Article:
Washington (CNN) -- If all goes according to plan for President Barack Obama, his two-term presidency may end up being a case of "second verse, same as the first."
He won re-election last year by touting a first-term recovery from economic recession, as well as a major domestic achievement in health care reform and a major foreign policy triumph in taking out Osama bin Laden.
Now five months into his second term, the priorities and potentially achievable outcomes appear to be a similar trifecta.
Obama is pushing hard domestically for an overhaul of the immigration system that would be similar to the health care reform bill in its scope and appeal to the Democratic base.
He also is increasing U.S. aid, including military assistance, to Syrian rebels trying to oust President Bashar al-Assad, an ally of Iran and Lebanon.
Meanwhile, the economy continues to grow slowly but consistently, with the Federal Reserve signaling last week that it intended to end stimulus policies adopted in response to the recession inherited by Obama when he became president in 2009.
The president has other objectives, including executive actions to reduce carbon emissions he plans to announce Tuesday as part of a second-term push on climate change. A major push of his first term included a sharp reduction over time in auto emissions.
His critics, especially conservative Republicans, will continue opposing his priorities and attacking his administration for what they call overreach and excesses that they say demonstrate the perils of a big government philosophy.
In a statement on Monday, the Republican National Committee listed controversies from the Obama presidency -- the government-aided Solyndra solar panel firm that went bankrupt; the Internal Revenue Service targeting of conservative groups seeking tax-exempt status; and wasteful spending by the IRS and the General Services Administration -- as examples of big government gone wild.
"Obama may not like the big vs. small government debate, but his scandals are tied to a government that keeps growing," the RNC statement said.
Dominating the Washington agenda this week is the immigration reform bill drafted by a bipartisan group of senators in an attempt to resolve a bitter debate over 11 million people living illegally in the country.
The proposal offers a pathway to eventual citizenship for undocumented immigrants while strengthening border, visa and employment controls in an attempt to bridge what for years has been a political chasm.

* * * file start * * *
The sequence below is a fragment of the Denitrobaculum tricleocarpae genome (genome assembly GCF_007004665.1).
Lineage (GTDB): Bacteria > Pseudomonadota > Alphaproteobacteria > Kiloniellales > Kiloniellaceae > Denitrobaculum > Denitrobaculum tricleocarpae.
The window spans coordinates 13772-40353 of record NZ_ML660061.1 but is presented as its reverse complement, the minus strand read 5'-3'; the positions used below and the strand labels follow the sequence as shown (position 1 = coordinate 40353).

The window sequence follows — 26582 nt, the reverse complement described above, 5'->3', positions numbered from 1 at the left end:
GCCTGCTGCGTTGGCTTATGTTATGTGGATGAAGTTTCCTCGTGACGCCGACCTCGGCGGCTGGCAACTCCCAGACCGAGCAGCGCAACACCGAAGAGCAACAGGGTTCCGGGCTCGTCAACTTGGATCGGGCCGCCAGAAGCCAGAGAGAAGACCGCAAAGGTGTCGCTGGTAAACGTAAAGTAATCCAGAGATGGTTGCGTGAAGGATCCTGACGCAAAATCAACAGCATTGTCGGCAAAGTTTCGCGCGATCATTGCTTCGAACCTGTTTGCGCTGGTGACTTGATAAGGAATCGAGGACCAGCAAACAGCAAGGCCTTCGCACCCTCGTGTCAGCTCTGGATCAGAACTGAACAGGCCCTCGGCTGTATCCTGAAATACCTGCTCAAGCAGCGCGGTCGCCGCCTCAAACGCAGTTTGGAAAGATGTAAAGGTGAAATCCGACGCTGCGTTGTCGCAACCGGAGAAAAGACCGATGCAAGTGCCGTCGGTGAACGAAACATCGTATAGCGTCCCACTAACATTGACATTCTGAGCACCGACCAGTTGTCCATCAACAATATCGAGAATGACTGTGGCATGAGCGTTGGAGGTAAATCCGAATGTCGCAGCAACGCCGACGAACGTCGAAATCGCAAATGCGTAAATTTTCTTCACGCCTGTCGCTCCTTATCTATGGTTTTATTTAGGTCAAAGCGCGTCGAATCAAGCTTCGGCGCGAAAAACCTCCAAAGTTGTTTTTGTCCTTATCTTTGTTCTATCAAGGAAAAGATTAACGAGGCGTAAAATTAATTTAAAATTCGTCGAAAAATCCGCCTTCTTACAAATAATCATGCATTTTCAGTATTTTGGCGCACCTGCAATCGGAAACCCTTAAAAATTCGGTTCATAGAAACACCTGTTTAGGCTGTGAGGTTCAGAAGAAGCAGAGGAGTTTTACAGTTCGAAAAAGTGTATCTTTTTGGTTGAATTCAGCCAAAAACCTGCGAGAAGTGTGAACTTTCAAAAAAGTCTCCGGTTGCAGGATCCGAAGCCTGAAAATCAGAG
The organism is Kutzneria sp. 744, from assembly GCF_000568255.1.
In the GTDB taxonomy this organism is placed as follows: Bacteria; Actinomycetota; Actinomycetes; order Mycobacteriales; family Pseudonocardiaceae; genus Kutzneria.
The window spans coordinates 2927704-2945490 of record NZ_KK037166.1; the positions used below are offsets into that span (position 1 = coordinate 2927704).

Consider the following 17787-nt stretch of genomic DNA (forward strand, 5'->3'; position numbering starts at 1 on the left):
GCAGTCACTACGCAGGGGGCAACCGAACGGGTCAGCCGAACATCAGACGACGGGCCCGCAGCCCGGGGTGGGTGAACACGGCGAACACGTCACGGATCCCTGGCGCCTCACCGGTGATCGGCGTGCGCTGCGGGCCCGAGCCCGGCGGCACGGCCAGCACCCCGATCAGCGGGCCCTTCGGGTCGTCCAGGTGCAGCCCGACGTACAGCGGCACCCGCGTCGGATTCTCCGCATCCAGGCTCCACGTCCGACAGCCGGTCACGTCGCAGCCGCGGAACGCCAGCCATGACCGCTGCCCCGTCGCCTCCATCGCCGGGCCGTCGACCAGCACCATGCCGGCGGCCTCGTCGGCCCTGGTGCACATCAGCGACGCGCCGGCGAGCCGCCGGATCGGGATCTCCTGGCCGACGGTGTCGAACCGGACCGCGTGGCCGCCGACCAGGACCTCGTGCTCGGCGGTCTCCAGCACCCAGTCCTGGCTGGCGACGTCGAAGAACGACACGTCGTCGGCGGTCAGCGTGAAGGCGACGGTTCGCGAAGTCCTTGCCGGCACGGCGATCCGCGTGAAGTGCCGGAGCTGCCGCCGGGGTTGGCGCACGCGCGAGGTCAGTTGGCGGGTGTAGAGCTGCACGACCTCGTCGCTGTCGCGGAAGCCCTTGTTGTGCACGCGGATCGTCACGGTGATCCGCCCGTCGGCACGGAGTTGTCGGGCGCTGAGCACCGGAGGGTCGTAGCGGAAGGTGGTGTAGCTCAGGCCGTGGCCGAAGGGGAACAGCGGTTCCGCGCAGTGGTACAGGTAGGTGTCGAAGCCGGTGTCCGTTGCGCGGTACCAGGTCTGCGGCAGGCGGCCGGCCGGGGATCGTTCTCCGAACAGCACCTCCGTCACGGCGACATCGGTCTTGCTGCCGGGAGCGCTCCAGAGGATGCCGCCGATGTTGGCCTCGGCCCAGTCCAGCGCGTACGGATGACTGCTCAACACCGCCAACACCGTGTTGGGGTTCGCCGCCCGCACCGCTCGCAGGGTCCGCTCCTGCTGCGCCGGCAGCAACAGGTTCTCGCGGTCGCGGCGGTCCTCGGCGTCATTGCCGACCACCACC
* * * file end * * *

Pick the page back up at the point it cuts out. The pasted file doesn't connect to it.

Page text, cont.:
However, divisions among congressional Republicans remain the biggest threat to passage of the measure.
Conservatives oppose offering legal status to those living illegally in the country, calling such a move an amnesty for lawbreakers.
They want tougher border security measures, and continually criticize the bipartisan Senate proposal as similar to what they call the too-broad and misguided health care reform law passed by Democrats with no GOP support in 2010.
However, moderate Republicans want to avoid another electoral drubbing by Hispanic voters as occurred last year, when Obama won a huge majority of the nation's largest minority demographic in defeating GOP nominee Mitt Romney.
They consider the bipartisan Senate proposal as their best chance to finally move past their party's anti-immigrant stigma, while conservatives call such a move a trap for Republicans because they believe most of the newly legal voters under the law would be Democrats.
U.S. Census figures show the growing political voice of minorities in the United States, particularly Hispanics -- the largest minority demographic at roughly 17% of the population.
Almost half of the country's children under age five are minorities, portending a near future in which non-whites outnumber whites. Already, five states have a larger percentage of minorities than white residents.
While the Democratic-majority Senate is expected to pass the bipartisan immigration measure with support from a dozen or so Republicans, the GOP-led House remains much more hostile to a broad immigration bill.
Opponents in the House want to slow the momentum built by a bipartisan compromise in the Senate announced last week that appeared to ensure support from a solid majority of senators.
House conservatives call for breaking up the legislation into smaller pieces, rather than voting on a comprehensive proposal that includes both the border protection measures they want and the "legal status" provisions they oppose.
"If you look through history, we don't do big things very well in Washington, so I think it's better to break it apart, do smaller pieces, have a heavy debate about it," GOP Rep. Mike Kelly of Pennsylvania told ABC on Sunday.
Referring to the health care reform bill still despised by Republicans three years after becoming law, Kelly said "any time you rush anything through that big -- this was up to 1,100 pages -- I doubt that anybody's really read it and been able to really get through piece of it."
House Speaker John Boehner said last week he would refuse to introduce an immigration bill unless it had support from a majority of Republicans.
However, it appeared that the only way the bipartisan Senate plan could pass the House would be if it received strong support from Democrats bolstered by backing from a minority of Republicans.
Democratic Sen. Chuck Schumer of New York, a member of the bipartisan "Gang of Eight" that drafted the immigration plan, warned that any attempt by House Republicans to stall or block the issue would bring a strong public backlash.
"We have all kinds of allies who are usually conservative pushing for this bill -- the business community, the high-tech community, the evangelical community, the Catholic bishops, the growers throughout the country," Schumer told CNN on Sunday, adding: "I think they're going to have to act whether they have a majority of Republicans or not."